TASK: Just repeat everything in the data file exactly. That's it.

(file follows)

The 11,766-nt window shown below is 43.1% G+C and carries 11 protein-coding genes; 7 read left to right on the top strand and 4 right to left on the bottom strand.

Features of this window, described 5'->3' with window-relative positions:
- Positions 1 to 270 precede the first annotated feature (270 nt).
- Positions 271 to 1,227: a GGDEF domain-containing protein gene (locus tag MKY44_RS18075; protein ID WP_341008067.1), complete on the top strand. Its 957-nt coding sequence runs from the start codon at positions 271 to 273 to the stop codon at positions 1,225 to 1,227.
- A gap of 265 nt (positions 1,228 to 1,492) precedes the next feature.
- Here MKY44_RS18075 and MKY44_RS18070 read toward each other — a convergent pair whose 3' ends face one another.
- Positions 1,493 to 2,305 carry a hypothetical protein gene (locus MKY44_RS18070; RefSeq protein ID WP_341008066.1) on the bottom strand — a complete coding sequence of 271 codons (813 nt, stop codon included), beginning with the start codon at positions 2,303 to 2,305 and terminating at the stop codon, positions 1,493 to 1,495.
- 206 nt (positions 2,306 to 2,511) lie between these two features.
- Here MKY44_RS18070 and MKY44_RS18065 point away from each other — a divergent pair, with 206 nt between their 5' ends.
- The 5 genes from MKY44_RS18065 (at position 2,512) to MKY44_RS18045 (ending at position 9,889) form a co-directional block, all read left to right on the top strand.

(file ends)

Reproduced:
The 11,766-nt window shown below is 43.1% G+C and carries 11 protein-coding genes; 7 read left to right on the top strand and 4 right to left on the bottom strand.

Features of this window, described 5'->3' with window-relative positions:
- Positions 1 to 270 precede the first annotated feature (270 nt).
- Positions 271 to 1,227: a GGDEF domain-containing protein gene (locus tag MKY44_RS18075; protein ID WP_341008067.1), complete on the top strand. Its 957-nt coding sequence runs from the start codon at positions 271 to 273 to the stop codon at positions 1,225 to 1,227.
- A gap of 265 nt (positions 1,228 to 1,492) precedes the next feature.
- Here MKY44_RS18075 and MKY44_RS18070 read toward each other — a convergent pair whose 3' ends face one another.
- Positions 1,493 to 2,305 carry a hypothetical protein gene (locus MKY44_RS18070; RefSeq protein ID WP_341008066.1) on the bottom strand — a complete coding sequence of 271 codons (813 nt, stop codon included), beginning with the start codon at positions 2,303 to 2,305 and terminating at the stop codon, positions 1,493 to 1,495.
- 206 nt (positions 2,306 to 2,511) lie between these two features.
- Here MKY44_RS18070 and MKY44_RS18065 point away from each other — a divergent pair, with 206 nt between their 5' ends.
- The 5 genes from MKY44_RS18065 (at position 2,512) to MKY44_RS18045 (ending at position 9,889) form a co-directional block, all read left to right on the top strand.